2.3. Tips for conducting the investigative interview

2.3. Tips for conducting the investigative interview

It is about the answers you want

Your aim is always to get the story, not to ‘win’. Adopt a cool, unflustered stance, taking as much time as you need. The key objective of interviews should always be to get information and answers – your questions are simply a means to an end. Any emotional signal you emit – a raised eyebrow, a shrug, a smile – may be picked up by your source. You are human, so this may reflect your response. And on TV, a wooden face makes for boring viewing. But be careful, and know the boundaries. An outburst reminds sources their words are ‘on trial’ and may make them more guarded in their responses. Provocation may lead to a dramatic row or a fruitless walk-out; your aggression may be presented as so inappropriate it makes you look bad. Try to keep your responses deliberate rather than spontaneous. Remember, if someone provokes an argument, it saves him or her from having to answer your questions.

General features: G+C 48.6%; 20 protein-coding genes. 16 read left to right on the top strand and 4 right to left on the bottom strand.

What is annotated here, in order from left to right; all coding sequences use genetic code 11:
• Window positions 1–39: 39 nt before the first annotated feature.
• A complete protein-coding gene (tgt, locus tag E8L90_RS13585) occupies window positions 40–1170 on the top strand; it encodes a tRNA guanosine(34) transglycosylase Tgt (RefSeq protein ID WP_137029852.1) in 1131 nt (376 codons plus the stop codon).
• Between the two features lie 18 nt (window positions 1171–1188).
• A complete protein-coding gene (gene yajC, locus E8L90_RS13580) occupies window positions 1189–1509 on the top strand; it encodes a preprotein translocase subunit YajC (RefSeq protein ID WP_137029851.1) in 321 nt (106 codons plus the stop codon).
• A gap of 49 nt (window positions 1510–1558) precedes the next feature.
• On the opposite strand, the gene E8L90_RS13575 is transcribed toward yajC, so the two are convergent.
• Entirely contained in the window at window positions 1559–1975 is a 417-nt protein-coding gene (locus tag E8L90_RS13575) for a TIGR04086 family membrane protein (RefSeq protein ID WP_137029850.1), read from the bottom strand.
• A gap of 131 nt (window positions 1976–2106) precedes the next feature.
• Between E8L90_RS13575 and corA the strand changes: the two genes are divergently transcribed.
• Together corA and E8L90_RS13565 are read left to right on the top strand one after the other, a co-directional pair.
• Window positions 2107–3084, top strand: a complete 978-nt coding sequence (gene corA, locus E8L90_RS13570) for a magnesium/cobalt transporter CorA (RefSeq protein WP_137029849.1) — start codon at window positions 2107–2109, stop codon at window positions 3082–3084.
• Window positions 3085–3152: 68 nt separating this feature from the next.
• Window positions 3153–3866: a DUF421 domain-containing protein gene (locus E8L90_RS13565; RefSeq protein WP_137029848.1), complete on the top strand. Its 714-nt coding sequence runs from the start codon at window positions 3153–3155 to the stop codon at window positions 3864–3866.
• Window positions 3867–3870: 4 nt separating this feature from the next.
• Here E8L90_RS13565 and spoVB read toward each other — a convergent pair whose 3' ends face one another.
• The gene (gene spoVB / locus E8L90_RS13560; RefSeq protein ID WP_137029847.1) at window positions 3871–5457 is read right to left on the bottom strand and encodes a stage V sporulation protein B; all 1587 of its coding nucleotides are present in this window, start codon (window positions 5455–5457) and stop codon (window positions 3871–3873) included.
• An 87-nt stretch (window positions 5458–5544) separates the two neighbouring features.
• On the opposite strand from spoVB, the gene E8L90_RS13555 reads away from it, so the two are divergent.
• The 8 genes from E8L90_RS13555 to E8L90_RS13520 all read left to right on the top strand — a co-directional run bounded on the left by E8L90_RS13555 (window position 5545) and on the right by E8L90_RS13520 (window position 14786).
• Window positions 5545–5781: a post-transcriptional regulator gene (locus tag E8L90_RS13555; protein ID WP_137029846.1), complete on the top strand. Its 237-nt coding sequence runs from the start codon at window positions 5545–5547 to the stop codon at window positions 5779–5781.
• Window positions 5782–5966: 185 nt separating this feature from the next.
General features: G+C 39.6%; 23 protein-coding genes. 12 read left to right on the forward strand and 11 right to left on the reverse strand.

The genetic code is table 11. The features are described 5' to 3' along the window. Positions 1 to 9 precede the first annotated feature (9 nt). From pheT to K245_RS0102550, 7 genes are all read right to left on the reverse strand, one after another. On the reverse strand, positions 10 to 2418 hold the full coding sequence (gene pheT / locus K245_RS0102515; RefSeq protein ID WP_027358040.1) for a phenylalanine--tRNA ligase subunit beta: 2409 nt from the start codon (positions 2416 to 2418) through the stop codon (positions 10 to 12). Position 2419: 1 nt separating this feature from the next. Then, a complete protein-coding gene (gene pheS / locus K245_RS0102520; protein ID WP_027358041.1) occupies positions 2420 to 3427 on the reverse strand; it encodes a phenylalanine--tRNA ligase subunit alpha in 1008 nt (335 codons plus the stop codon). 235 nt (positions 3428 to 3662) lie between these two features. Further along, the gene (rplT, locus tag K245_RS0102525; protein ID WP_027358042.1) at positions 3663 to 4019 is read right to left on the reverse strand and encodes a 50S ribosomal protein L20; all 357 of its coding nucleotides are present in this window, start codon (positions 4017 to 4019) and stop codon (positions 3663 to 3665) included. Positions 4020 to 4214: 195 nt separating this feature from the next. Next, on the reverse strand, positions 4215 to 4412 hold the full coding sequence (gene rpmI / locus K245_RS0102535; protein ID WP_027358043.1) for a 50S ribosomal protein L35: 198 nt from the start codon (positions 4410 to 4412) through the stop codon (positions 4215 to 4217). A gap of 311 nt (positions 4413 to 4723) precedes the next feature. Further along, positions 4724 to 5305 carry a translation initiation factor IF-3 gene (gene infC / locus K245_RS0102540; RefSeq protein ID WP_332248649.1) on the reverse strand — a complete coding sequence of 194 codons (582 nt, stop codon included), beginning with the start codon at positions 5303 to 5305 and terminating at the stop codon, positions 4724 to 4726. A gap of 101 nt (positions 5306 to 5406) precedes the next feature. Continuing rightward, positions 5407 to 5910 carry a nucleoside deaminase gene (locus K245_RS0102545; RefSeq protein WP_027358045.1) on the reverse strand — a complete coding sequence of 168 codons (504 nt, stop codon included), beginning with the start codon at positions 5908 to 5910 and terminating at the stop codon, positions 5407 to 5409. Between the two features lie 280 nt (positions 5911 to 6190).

Get to the point

Sources’ answers are more important than your meandering questions, so do not ramble, and do not interrupt. An experienced politician or businessperson has probably conducted hundreds or thousands of interviews. Their time is precious, and if they want to avoid the question they will. They understand that if you succeed in exposing problems they facilitated, they may lose face, position, money and sometimes their careers. Read the situation and the person carefully, and if your attempts to wrap up a question softly do not seem to be working, just come straight out and ask it. If their answers are not easy to understand, rephrase your question, and try again. Some sources need to order their thoughts and will be happy to try again. Listen carefully to the reply – does it really answer your question? If not, you must try again. To ensure you are certain of what your source is saying, you can repeat their answer back to them (“So what you are saying is…?”).